In the UK the first two seasons aired on Channel 4 diginet More4, with season three being on sister channel E4. As it didn't quite fit on the channel (among its series are Hollyoaks, Empire, Baby Daddy and endless airings of The Big Bang Theory) along with the long delay in airing season three, the series moved to Sky Living for season four.
In the US, however, it did this when CMT picked it up for a fifth season post-cancellation.
Contractual Purity: Juliette dislikes how her fanbase are almost entirely teenage girls and how she is restricted to performing with sparkle machines and dancers. When she tries to perform a more mature and low-key song at a concert, alongside the others, a critic smashes her, but her fans like it.
Also applies, in a sense, to many of the characters played by actual Americans with only Will Chase (from Kentucky) coming from anywhere close to Tennessee (Alabama native Juliette is played by New York State-born Hayden Panettiere, while Teddy Conrad is played by fellow New Yorker (he was born in Staten Island) Eric Close).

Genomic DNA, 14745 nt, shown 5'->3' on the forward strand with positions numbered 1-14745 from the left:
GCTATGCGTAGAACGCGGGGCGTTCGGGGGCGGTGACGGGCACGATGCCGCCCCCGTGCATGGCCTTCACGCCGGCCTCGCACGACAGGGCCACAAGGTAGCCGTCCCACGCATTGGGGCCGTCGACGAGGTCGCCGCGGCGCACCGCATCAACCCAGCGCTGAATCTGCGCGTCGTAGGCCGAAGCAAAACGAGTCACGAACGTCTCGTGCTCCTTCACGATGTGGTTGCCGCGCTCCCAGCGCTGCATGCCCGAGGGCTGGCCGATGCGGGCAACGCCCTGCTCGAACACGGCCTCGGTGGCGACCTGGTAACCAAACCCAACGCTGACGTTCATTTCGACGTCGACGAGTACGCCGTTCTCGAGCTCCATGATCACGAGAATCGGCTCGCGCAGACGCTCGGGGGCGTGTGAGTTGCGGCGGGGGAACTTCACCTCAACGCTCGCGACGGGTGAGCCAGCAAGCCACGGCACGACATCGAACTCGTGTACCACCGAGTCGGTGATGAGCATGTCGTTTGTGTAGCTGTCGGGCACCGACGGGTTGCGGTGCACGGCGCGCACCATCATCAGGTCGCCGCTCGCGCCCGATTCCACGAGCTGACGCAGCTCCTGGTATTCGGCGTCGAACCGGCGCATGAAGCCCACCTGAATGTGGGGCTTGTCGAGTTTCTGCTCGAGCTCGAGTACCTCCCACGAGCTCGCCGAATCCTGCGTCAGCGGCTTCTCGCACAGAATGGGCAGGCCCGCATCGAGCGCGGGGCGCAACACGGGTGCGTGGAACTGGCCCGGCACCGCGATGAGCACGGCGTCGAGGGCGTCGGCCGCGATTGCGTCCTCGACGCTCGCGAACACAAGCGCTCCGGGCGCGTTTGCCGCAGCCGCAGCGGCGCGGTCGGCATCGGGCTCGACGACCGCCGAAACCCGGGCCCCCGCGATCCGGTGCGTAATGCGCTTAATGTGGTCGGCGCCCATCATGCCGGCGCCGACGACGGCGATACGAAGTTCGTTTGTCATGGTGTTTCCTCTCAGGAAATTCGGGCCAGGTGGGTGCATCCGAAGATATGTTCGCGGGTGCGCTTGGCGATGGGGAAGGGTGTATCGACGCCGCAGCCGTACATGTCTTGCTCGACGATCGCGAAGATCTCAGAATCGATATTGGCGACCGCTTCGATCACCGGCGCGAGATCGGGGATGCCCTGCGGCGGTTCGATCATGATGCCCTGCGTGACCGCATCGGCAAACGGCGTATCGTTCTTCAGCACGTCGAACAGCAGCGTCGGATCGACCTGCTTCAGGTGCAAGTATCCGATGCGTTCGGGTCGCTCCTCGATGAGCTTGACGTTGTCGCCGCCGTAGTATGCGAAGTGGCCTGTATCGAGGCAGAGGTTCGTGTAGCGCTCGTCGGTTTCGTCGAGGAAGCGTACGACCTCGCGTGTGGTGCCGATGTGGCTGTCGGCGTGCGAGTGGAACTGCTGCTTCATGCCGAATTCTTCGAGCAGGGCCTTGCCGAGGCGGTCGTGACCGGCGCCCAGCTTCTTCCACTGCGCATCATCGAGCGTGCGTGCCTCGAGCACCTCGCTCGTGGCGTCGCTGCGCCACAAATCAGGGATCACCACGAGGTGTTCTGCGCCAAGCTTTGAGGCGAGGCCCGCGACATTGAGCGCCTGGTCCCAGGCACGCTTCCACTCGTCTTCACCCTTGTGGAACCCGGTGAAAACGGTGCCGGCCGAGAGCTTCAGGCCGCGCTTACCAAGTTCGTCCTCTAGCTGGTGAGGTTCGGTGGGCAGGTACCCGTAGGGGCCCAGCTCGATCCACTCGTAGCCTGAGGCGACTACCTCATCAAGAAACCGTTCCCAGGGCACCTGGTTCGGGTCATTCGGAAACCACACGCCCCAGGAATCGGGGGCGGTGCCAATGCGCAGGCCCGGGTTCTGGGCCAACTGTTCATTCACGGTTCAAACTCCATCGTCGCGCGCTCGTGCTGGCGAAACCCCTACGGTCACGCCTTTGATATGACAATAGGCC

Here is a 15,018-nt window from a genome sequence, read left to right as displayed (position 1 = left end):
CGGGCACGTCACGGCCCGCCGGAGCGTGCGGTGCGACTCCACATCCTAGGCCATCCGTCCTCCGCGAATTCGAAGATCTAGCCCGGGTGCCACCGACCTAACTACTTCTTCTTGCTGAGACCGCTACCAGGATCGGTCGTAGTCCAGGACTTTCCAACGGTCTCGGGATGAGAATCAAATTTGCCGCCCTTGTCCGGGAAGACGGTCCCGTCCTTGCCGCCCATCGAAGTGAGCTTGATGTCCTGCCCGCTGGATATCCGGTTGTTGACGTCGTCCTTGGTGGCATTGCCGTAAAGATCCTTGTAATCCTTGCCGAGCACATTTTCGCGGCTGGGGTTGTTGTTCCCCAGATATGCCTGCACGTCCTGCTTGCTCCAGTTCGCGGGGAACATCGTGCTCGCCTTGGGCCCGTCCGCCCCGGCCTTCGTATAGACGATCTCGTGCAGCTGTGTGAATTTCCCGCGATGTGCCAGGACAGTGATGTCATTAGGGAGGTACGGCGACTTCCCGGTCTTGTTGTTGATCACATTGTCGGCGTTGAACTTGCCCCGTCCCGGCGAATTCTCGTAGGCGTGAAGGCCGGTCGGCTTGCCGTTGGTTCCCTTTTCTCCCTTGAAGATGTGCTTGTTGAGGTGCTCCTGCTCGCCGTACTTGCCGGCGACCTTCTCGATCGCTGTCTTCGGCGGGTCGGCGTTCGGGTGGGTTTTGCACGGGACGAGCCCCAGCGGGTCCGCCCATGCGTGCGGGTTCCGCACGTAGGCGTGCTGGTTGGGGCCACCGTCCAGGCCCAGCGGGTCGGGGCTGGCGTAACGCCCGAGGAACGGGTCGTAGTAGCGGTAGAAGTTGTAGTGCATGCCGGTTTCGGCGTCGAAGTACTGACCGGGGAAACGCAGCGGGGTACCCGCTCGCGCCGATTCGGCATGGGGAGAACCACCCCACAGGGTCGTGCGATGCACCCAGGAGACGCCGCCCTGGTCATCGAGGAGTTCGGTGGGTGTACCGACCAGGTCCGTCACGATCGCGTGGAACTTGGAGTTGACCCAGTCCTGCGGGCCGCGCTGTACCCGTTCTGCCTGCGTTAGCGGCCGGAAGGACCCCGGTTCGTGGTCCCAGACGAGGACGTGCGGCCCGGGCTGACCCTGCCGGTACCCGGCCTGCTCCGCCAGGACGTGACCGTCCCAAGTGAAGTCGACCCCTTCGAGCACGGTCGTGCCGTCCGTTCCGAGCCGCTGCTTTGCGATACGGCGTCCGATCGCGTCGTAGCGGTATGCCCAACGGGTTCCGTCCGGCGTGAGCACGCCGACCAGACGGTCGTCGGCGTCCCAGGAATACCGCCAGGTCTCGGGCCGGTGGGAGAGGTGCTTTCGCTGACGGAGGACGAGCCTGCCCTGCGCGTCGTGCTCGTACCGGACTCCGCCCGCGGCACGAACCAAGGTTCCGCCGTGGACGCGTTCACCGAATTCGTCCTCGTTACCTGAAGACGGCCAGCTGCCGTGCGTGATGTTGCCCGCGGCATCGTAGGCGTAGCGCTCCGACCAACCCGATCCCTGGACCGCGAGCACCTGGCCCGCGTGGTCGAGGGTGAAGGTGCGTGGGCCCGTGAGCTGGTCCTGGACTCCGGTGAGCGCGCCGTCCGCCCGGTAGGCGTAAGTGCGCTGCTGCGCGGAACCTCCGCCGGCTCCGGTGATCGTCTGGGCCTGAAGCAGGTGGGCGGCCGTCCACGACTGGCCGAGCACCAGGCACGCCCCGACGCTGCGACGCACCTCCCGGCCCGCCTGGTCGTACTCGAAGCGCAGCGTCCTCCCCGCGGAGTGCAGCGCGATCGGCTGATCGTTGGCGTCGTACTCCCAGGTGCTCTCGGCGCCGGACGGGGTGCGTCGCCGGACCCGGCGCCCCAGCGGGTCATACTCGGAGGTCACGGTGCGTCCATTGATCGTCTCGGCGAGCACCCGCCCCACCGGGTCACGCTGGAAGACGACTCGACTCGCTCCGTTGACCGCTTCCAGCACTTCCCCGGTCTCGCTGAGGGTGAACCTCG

I Knew It!: Many people guessed that Micah was Jason's son and not Gunnar's as soon as Kiley mentioned him in her debut episode.
Name's the Same: There was a show on FOX in 2007 also called Nashville. It was a reality show that taped only six episodes, four of which never aired.
It's also totally unrelated to the Robert Altman film (although at least one British journalist, writing in The Times, seems to think it's a remake).
Similarly, Avery's song "The Most Beautiful Girl In The World" is not a cover of the Charlie Rich track.
No-Hit Wonder: Deacon. Outside of Nashville, he's unheard of. But literally every musician in the show loves his music; even Liam, the rock musician who hates country, claims to be a fan of his. Within the music industry, there is an arms race between three artists/bands to get him on their tour.